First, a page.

While I did not use them in this recipe, mung bean sprouts, fresh mint, and fresh Thai basil all make delicious toppings. Each of these ingredients should be offered to guests at the table to be added according to personal preference.
For the broth:
2 lbs beef marrow bones, well rinsed
2 ½ lbs boneless beef brisket, fat left on
1 (4-inch) piece of ginger
½ yellow onion
4 whole star anise
3 whole cloves
1 cinnamon stick
1 teaspoon whole coriander seeds
1/2 teaspoon whole back peppercorns
3 quarts water
2 teaspoons granulated sugar, more if needed
2 teaspoons salt, more if needed
Freshly ground black pepper, if needed
Special equipment: slow cooker, cheesecloth, fine mesh strainer
For the soup:
¾ lb sirloin or filet mignon
1 (16-ounce) package dried rice vermicelli noodles
1 cup fresh cilantro leaves
4 green onions, ends trimmed, white and green parts thinly sliced
1 Serrano chili, thinly sliced
1 lime, cut into wedges
Sriracha hot sauce, for serving
Hoisin sauce, for serving
Preheat the broiler and place a rack in the top third of the oven.
Fill a large pot with 1-inch of water and bring to a boil. Add the bones and brisket to the pot and cover. Steam, covered, for 15 minutes. Remove the bones and brisket from the pot with tongs and place them in a slow cooker.
Place the halved yellow onion, cut side up, and the ginger (skin left on) on a baking sheet. Broil for 5 to 8 minutes until the onion is just charred and the skin of the ginger is blackened. Add the charred onion to the slow cooker. Let the ginger cool then remove the blackened skin using your fingers and place it in the slow cooker as well.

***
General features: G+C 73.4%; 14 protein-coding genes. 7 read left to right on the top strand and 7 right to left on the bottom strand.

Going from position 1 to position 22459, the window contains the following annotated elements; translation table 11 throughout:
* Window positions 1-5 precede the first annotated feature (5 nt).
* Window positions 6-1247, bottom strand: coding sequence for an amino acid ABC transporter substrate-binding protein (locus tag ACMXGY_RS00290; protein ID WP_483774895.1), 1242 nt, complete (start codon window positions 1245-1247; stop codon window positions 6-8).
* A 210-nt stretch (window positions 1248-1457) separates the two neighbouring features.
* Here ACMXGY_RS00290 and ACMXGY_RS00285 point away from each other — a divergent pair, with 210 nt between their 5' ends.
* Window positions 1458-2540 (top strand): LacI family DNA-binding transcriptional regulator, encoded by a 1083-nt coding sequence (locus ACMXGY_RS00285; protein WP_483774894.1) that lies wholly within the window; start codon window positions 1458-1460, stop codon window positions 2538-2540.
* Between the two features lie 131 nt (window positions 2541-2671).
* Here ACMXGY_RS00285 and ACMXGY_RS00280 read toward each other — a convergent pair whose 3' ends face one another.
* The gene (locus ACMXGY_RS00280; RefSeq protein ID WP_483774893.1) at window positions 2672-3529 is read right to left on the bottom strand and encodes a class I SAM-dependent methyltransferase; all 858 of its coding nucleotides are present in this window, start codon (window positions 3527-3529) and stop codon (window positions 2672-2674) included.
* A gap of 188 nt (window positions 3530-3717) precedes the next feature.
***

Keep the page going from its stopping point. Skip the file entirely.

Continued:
Toast the star anise, cloves, cinnamon stick, coriander seeds, and peppercorns in a small skillet over medium heat until fragrant. Add them to the slow cooker and cover everything with 3 quarts of water. Note: Don’t overfill your slow cooker. If you can’t add the full 3 quarts of water, don’t worry. Just add as much as you can and leave it at that. Liquid doesn’t evaporate as much from your slow cooker as it would from a stockpot.
Cook on low for 12 hours. After 12 hours, use tongs to remove the brisket. Let cool then refrigerate until ready to use. Use the tongs to remove and discard the bones. Line a fine mesh strainer with cheesecloth and strain the broth into a storage container. Let the broth cool and then refrigerate the broth until ready to use. If using immediately, skim the fat from the broth using a slotted spoon.
When ready to prepare the pho, remove the broth from the refrigerator. Remove the congealed fat from the broth and reheat the broth in a medium saucepan over medium heat. Stir in the sugar and salt once the broth begins to simmer. Remove the brisket from the refrigerator and shred it, avoiding the fat. The fat can be discarded and the shredded brisket should be added to the broth.
Bring a medium pot of water to boil. Add the rice vermicelli noodles and cook for 4 to 5 minutes or as instructed on the package. Drain the noodles and rinse with cold water to stop the cooking process. Divide the cooked noodles between four bowls.
Slice the sirloin into thin strips making sure to slice against the grain. You can place the sirloin in the freezer for 20 minutes before slicing to make this easier.
Taste the broth and adjust the seasonings as needed. The raw sirloin can be placed in the bowls (if sliced thinly enough it will cook when the hot broth is added) or can be added to the broth and cooked briefly before serving. Ladle the broth and beef over the noodles and serve the pho with the cilantro, sliced green onion, serrano, and lime wedges. Sriracha hot sauce and hoisin sauce also make great accompaniments. Enjoy.